Ealing Council votes to act against anti-abortion protests
Religious zealots targeted the clinic with a large picture of the Virgin of Guadalupe. They clutched rosary beads as they prayed, sang hymns, and raised their eyes and hands to the sky.
Lining the pavement were laminated photographs of human embryos in lurid colour, alternating with “cutesy” images of toddlers and rubber sculptures of foetuses. People entering and exiting the clinic were handed leaflets stating:
You will later regret it.
Well, the BBC today reports that councillors in Ealing have overwhelmingly backed a proposal to stop anti-abortion groups protesting outside the clinic.
Binda Rai, who brought the motion, said it would allow women to access:
To legal healthcare without intimidation.
The Good Counsel Network, another group that holds daily vigils outside the centre in Mattock Lane, denies harassing women.
The council motion said 3,593 residents signed a petition, delivered by campaign group SisterSupporter, backing the move.
SisterSupporter was founded by Anna Veglio-White, who, back in 2015 said:
When I returned from university this summer, I took up running and I noticed that they [the anti-abortionists] were now outside the clinic five or six days a week without fail. I saw how they approached women and used pictures and models of foetuses to try and discourage them from going inside.
I felt that there needed to be a consistent and concentrated effort to oppose them. All the local people I know are just as unhappy about the vigils, so I decided to harness their outrage to try and do something.
SisterSupporter said dozens also wrote letters describing “disruption and distress” caused by the protesters.
Speaking after the vote, Rai said there could be “national implications”, and that Ealing could be the first council to take action against protesters outside abortion clinics.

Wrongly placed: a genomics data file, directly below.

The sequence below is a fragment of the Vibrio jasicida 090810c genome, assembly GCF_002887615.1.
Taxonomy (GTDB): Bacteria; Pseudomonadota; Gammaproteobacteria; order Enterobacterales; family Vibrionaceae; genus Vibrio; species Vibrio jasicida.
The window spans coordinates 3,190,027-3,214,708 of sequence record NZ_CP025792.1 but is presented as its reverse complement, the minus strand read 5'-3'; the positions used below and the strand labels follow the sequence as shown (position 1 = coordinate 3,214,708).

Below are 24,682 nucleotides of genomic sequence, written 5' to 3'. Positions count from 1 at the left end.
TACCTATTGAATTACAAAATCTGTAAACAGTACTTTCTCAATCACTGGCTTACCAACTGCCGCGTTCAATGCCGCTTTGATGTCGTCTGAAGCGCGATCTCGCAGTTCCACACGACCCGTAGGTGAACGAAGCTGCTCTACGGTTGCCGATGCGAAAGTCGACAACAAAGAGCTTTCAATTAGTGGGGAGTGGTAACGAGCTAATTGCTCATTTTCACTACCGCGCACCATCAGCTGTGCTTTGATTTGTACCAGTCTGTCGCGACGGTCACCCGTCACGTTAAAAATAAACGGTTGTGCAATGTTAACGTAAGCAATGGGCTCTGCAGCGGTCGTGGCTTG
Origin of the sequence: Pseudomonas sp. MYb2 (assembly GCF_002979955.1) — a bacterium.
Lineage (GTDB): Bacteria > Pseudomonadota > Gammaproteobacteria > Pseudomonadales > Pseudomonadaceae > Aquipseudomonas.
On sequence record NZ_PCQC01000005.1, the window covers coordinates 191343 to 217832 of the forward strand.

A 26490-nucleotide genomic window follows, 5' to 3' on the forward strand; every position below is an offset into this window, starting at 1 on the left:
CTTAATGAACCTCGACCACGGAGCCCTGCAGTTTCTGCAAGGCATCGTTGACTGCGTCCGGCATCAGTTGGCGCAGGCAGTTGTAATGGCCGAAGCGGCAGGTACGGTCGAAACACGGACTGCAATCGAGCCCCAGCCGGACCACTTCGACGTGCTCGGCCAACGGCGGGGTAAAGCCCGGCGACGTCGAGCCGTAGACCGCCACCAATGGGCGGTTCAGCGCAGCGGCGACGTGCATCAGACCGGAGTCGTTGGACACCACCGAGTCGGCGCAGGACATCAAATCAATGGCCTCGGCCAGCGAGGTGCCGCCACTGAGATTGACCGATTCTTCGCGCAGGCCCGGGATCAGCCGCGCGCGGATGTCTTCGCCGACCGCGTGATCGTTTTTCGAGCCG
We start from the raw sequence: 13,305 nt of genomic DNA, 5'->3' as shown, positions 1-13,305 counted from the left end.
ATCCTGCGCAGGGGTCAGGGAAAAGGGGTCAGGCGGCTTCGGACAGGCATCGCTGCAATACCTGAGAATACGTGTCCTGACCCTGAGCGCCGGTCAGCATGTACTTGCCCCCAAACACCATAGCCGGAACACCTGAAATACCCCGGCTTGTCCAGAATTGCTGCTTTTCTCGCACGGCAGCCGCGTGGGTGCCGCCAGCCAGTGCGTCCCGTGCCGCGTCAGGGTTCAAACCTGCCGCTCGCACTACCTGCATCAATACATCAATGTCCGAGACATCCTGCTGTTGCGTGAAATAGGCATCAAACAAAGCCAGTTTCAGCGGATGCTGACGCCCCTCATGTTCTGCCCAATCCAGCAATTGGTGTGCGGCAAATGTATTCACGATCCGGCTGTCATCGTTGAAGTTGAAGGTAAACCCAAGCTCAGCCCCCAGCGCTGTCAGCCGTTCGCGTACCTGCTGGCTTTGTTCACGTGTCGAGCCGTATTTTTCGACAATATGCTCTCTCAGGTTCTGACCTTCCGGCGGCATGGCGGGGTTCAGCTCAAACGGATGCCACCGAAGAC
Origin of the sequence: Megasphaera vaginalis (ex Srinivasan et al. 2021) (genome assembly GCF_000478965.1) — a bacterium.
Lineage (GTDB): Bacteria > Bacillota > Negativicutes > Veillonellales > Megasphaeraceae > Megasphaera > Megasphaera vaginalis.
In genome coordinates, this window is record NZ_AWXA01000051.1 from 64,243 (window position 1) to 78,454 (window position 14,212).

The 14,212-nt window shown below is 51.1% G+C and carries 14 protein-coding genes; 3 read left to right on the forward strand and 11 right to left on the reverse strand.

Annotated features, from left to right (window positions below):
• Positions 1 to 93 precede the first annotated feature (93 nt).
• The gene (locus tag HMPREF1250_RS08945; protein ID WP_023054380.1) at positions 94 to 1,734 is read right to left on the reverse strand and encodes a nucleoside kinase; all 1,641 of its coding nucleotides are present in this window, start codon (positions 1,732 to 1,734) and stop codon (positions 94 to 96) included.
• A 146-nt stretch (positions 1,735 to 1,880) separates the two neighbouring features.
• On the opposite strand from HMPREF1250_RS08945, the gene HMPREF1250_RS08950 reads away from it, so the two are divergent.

I’m absolutely thrilled that there was such huge support in the chamber for the motion, and right across the parties.
It was really good. And this is really a stand for women, and for women’s rights to access healthcare that is legally available to them.
She said the council may use a Public Space Protection Order (PSPOs), which give councils the power to crack down on perceived anti-social behaviour.
Richard Bentley, managing director of Marie Stopes UK, hailed the decision as:
Ground-breaking. We hope that other local authorities will follow this example and act to increase protection for women in their area.
A spokesman for the British Pregnancy Advisory Service said it welcomed the vote result and urged the government to introduce legislation banning protests at all clinics.
The situation in Ealing is sadly not unique, and women and clinic staff across the country report being followed, filmed, and harassed when trying to access or provide legal healthcare services. This has to stop.
Clare McCullough, the Good Counsel Network’s founder, told the BBC the group had held its vigil for 23 years “without any criminal charges”.
Responding to the prospect of a PSPO, McCullough said:
Most lawyers would agree those orders were not put in place for this kind of issue. They’re not there to suppress freedom of speech. I think it would be a grave misuse and would have implications for all kinds of groups who are protesting all kinds of things.
Hat tip: AgentCormac and BarrieJohn